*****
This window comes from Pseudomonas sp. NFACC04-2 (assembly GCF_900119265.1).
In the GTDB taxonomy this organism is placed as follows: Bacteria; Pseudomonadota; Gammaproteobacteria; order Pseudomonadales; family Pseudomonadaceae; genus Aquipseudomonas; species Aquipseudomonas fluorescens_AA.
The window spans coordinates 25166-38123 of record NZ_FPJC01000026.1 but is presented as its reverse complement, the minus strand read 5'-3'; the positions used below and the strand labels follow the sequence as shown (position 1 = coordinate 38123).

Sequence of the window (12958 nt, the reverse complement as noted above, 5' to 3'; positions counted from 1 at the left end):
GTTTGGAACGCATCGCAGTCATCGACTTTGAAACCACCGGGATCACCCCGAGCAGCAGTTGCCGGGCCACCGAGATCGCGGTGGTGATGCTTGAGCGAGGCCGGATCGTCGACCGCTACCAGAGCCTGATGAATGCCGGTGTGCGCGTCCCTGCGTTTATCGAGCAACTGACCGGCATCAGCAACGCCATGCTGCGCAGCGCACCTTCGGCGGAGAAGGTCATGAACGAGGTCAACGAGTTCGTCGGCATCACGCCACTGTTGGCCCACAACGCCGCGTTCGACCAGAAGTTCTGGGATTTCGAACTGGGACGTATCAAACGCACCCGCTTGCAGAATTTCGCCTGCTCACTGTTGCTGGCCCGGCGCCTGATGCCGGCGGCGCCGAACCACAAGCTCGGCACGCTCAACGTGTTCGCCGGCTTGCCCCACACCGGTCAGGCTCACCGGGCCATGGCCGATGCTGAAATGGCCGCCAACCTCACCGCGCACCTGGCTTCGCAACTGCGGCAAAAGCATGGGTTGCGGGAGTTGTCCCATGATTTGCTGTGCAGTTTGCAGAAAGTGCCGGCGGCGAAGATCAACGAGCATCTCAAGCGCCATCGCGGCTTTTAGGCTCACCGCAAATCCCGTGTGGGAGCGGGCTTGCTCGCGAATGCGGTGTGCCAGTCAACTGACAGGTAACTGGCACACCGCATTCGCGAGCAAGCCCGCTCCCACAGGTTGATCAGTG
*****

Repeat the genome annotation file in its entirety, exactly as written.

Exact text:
This window comes from Pseudomonas sp. NFACC04-2 (assembly GCF_900119265.1).
In the GTDB taxonomy this organism is placed as follows: Bacteria; Pseudomonadota; Gammaproteobacteria; order Pseudomonadales; family Pseudomonadaceae; genus Aquipseudomonas; species Aquipseudomonas fluorescens_AA.
The window spans coordinates 25166-38123 of record NZ_FPJC01000026.1 but is presented as its reverse complement, the minus strand read 5'-3'; the positions used below and the strand labels follow the sequence as shown (position 1 = coordinate 38123).

Sequence of the window (12958 nt, the reverse complement as noted above, 5' to 3'; positions counted from 1 at the left end):
GTTTGGAACGCATCGCAGTCATCGACTTTGAAACCACCGGGATCACCCCGAGCAGCAGTTGCCGGGCCACCGAGATCGCGGTGGTGATGCTTGAGCGAGGCCGGATCGTCGACCGCTACCAGAGCCTGATGAATGCCGGTGTGCGCGTCCCTGCGTTTATCGAGCAACTGACCGGCATCAGCAACGCCATGCTGCGCAGCGCACCTTCGGCGGAGAAGGTCATGAACGAGGTCAACGAGTTCGTCGGCATCACGCCACTGTTGGCCCACAACGCCGCGTTCGACCAGAAGTTCTGGGATTTCGAACTGGGACGTATCAAACGCACCCGCTTGCAGAATTTCGCCTGCTCACTGTTGCTGGCCCGGCGCCTGATGCCGGCGGCGCCGAACCACAAGCTCGGCACGCTCAACGTGTTCGCCGGCTTGCCCCACACCGGTCAGGCTCACCGGGCCATGGCCGATGCTGAAATGGCCGCCAACCTCACCGCGCACCTGGCTTCGCAACTGCGGCAAAAGCATGGGTTGCGGGAGTTGTCCCATGATTTGCTGTGCAGTTTGCAGAAAGTGCCGGCGGCGAAGATCAACGAGCATCTCAAGCGCCATCGCGGCTTTTAGGCTCACCGCAAATCCCGTGTGGGAGCGGGCTTGCTCGCGAATGCGGTGTGCCAGTCAACTGACAGGTAACTGGCACACCGCATTCGCGAGCAAGCCCGCTCCCACAGGTTGATCAGTG